An intellectual’s mind has four “mental operating modes” – Creativity, Hypothesis, Filtering, and Validation – defined by how they process marketing information. Their minds are constantly switching among these four modes.
Creativity is pretty self-explanatory – wild, unbridled subjective curiosity and associative thinking about what might be possible. Need is the most powerful activator of creativity.
Hypothesis mode is measured objective curiosity – forming concrete ideas, usually with a personal frame of reference about how they can use a product or what it will mean to them professionally.
Filtering is triggered by emotions and intuition. It is highly subjective and can happen very spontaneously making it a marketer’s worse nightmare.
Validation is objective skepticism using critical analysis and logic to assess value and determine if the information they receive is biased or unimportant and should be filtered.
It is through this lens that tech consumers are scrutinizing your company’s content. Layer on top of this picture of mental functioning what we know about persuasion and buying psychology.
Tech consumers are human beings and exhibit all the behaviors typically associated with psychological motivation. Aristotle taught us that persuasion and decision making are influenced by three elements:
- Logos: an appeal to logic involving the head is where cerebral decisions are made through rational thought
- Pathos: an appeal to internal emotions and
- Ethos: an appeal to character, the outward sense of self-expression, or ego
Later, we learned that other factors are involved such as the impulsive, spontaneous intuition from the gut, and sex drive from which we base our least logical decisions.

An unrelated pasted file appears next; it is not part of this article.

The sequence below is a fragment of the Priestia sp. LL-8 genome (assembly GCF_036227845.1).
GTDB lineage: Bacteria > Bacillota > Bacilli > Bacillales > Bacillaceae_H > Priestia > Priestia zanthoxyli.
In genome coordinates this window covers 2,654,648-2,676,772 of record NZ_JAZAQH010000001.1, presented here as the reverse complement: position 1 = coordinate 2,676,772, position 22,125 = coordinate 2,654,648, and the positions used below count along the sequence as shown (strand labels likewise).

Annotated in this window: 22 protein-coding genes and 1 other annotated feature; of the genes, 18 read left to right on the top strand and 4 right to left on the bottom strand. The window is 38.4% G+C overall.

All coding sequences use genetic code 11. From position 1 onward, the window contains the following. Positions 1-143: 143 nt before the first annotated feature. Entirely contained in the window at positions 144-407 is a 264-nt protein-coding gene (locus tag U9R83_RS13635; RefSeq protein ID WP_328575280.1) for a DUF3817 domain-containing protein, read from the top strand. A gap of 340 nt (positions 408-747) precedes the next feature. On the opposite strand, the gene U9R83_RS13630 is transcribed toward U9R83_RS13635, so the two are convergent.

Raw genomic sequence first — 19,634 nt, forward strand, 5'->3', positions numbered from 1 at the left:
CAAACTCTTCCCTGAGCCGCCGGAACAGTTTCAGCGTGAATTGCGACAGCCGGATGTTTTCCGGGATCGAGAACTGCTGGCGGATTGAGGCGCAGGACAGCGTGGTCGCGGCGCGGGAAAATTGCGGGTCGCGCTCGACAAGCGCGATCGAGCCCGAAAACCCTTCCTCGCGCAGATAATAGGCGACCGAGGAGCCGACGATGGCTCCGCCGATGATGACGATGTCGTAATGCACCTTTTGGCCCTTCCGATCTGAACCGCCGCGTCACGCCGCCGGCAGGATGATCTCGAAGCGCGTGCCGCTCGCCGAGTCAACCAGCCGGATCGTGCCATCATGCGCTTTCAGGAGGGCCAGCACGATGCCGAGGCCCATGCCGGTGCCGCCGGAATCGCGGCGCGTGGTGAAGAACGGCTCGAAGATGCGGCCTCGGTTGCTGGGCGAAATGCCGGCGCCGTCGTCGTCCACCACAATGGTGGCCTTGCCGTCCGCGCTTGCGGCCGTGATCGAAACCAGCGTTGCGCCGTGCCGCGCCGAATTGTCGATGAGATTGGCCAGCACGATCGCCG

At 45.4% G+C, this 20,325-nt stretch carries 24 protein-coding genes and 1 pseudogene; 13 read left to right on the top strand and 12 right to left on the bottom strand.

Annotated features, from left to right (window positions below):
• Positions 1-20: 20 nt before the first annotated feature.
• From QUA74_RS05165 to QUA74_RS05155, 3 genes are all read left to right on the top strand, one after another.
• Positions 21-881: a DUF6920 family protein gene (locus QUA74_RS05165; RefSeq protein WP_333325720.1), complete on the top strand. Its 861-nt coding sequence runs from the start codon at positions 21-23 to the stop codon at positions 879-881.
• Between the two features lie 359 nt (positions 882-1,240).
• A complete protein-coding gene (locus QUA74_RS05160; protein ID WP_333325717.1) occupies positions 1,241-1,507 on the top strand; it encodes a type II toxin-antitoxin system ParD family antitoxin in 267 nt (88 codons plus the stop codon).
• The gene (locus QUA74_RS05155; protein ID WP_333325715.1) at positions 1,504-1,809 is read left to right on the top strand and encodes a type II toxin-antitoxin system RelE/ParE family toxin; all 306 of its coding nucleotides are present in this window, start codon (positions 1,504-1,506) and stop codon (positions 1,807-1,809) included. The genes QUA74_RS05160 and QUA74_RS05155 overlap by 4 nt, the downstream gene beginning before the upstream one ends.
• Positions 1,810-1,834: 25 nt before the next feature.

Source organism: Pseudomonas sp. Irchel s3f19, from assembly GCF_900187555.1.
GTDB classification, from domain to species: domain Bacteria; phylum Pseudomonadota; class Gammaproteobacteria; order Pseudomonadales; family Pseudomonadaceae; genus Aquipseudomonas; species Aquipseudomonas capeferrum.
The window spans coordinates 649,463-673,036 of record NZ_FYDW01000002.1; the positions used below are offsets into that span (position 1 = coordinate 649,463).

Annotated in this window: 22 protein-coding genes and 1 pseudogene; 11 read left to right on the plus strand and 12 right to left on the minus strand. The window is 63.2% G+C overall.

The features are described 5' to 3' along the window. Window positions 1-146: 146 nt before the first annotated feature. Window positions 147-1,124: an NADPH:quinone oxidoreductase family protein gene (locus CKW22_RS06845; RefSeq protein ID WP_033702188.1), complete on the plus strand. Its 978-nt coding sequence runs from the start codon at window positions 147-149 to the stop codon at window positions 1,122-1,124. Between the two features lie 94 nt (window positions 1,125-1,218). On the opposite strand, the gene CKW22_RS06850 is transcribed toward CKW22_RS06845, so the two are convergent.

As we’ve seen, the head is the basecamp for brainiacs where large amounts of logic, reasoning, and analysis take place. Tech consumers are rational thinkers and logos forms the basis of most decisions.
But this is not to say that tech consumers are without emotions or that emotions play little to no role in buying decisions. Logic and emotions simply play roles at different times in the buying journey.
Putting logic and emotion in the appropriate context is an important key to developing effective communications with tech consumers … and ultimately connecting with them.
Successful Marketing to Tech Consumers
The goal of marketers is to find openings in the minds of general audiences to pique their interest and effectively engage them. When they do, prospects become their leads.
In addition to being highly creative, rational thinkers, tech consumers are trained to be skeptical and every consumer purchase is processed through rigorous filters.
But they are also human beings with all the emotions that come with being human.
A marketer’s strategy must be to move the buying process from exclusively cerebral to include an emotional component. This can be challenging with technical products and services.
I mean, really? How emotional can one get about a box of electronics?
But this is where the magic has to happen. Instead of connecting with internal heart-felt emotions (pathos) that are often deeply suppressed, an easier path is to appeal to a prospect’s ethos or outward expression of self or ego.